In order to do this, you need to use the BASIC PEEK and POKE commands. Those commands allow you to, respectively, examine and write to a memory address. The Commodore 64 has a main background color and a border color. Each is controlled by a specially designated memory address. You can write any color value you would like to those addresses to make the background or border that color.

The manual explains:

Just as variables can be thought of as a representation of “boxes” within the machine where you placed your information, you can also think of some specially defined “boxes” within the computer that represent specific memory locations.

The Commodore 64 looks at these memory locations to see what the screen’s background and border color should be, what characters are to be displayed on the screen—and where—and a host of other tasks.

You write a program to cycle through all the available combinations of background and border color:

10 FOR BA = 0 TO 15
20 FOR BO = 0 TO 15
30 POKE 53280, BA
40 POKE 53281, BO
50 FOR X = 1 TO 500 : NEXT X

While the POKE commands, with their big operands, looked intimidating at first, now you see that the actual value of the number doesn’t matter that much. Obviously, you have to get the number right, but all the number represents is a “box” that Commodore just happened to store at address 53280. This box has a special purpose: Commodore uses it to determine what color the screen’s background should be.

Commodore 64 changing background colors

You think this is pretty neat. Just by writing to a special-purpose box in memory, you can control a fundamental property of the computer. You aren’t sure how the Commodore 64’s circuitry takes the value you write in memory and changes the color of the screen, but you’re okay not knowing that. At least you understand everything up to that point.

Special Boxes

You don’t get through the entire manual that Saturday, since you are now starting to run out of steam. But you do eventually read all of it. In the process, you learn about many more of the Commodore 64’s special-purpose boxes. There are boxes you can write to control what is on screen—one box, in fact, for every place a character might appear. In chapter six, “Sprite Graphics,” you learn about the special-purpose boxes that allow you to define images that can be moved around and even scaled up and down. In chapter seven, “Creating Sound,” you learn about the boxes you can write to in order to make your Commodore 64 sing “Michael Row the Boat Ashore.” The Commodore 64, it turns out, has very little in the way of what you would later learn is called an API. Controlling the Commodore 64 mostly involves writing to memory addresses that have been given special meaning by the circuitry.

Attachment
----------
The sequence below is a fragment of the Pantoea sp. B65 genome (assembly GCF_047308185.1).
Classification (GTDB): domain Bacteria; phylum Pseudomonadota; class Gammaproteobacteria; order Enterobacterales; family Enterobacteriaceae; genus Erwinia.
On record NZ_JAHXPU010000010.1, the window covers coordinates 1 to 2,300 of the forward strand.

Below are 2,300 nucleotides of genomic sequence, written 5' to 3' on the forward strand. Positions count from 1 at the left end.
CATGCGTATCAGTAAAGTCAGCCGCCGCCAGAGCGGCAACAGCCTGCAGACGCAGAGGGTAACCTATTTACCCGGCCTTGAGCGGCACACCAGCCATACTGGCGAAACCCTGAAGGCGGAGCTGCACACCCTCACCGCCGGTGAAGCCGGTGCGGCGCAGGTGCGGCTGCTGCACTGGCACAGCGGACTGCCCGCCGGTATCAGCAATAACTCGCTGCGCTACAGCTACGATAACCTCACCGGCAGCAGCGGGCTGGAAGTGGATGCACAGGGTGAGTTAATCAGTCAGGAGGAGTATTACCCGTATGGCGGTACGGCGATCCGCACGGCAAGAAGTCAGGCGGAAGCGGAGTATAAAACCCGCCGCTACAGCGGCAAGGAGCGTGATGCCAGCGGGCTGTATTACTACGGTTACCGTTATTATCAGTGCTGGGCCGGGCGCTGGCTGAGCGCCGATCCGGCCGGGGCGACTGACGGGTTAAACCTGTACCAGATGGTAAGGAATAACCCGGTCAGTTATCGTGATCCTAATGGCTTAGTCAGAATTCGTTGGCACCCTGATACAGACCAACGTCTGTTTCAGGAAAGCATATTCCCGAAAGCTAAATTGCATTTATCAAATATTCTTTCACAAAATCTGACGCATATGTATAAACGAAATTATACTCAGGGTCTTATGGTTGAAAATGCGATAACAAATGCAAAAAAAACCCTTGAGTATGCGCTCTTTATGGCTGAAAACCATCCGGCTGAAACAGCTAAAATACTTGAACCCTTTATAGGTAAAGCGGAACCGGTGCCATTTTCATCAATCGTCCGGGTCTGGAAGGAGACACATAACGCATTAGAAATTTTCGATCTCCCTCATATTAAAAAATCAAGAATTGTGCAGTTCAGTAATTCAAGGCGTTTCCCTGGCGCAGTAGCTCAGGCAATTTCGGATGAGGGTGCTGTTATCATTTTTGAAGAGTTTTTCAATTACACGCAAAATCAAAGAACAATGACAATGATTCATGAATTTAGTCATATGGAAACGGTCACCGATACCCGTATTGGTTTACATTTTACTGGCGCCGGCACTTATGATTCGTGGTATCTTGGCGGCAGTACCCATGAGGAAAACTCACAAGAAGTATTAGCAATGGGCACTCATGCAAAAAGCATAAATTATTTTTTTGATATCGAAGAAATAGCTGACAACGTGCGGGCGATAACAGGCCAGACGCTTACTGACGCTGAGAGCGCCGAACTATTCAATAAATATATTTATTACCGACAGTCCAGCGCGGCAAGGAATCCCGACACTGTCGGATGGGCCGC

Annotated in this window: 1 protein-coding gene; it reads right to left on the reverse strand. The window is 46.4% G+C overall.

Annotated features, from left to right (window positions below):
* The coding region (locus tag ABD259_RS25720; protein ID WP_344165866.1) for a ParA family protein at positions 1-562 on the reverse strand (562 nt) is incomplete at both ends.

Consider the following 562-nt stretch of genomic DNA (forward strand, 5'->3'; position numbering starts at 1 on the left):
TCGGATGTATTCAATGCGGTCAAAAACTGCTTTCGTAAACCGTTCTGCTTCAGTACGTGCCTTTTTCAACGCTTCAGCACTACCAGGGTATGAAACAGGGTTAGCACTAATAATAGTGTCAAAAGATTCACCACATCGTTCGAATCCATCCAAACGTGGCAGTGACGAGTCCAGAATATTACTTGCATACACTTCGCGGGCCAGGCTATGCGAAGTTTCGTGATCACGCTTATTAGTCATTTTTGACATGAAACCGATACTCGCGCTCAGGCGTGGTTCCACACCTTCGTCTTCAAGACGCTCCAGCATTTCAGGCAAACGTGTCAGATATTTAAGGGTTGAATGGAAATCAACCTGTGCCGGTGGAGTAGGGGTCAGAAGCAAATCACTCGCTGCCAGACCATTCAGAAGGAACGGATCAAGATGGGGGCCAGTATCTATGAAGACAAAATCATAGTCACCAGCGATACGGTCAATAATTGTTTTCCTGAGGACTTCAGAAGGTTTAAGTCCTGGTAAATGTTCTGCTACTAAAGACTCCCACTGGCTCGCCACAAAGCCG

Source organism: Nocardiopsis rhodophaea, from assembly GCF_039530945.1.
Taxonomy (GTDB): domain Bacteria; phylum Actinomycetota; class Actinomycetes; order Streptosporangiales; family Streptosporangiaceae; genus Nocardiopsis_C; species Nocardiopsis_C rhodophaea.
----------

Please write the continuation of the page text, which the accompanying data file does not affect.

The many years you ultimately spend writing to those special boxes stick with you. Even many decades later, when you find yourself programming a machine with an extensive graphics or sound API, you know that, behind the curtain, the API is ultimately writing to those boxes or something like them. You will sometimes wonder about younger programmers that have only ever used APIs, and wonder what they must think the API is doing for them. Maybe they think that the API is calling some other, hidden API. But then what do think that hidden API is calling? You will pity those younger programmers, because they must be very confused indeed.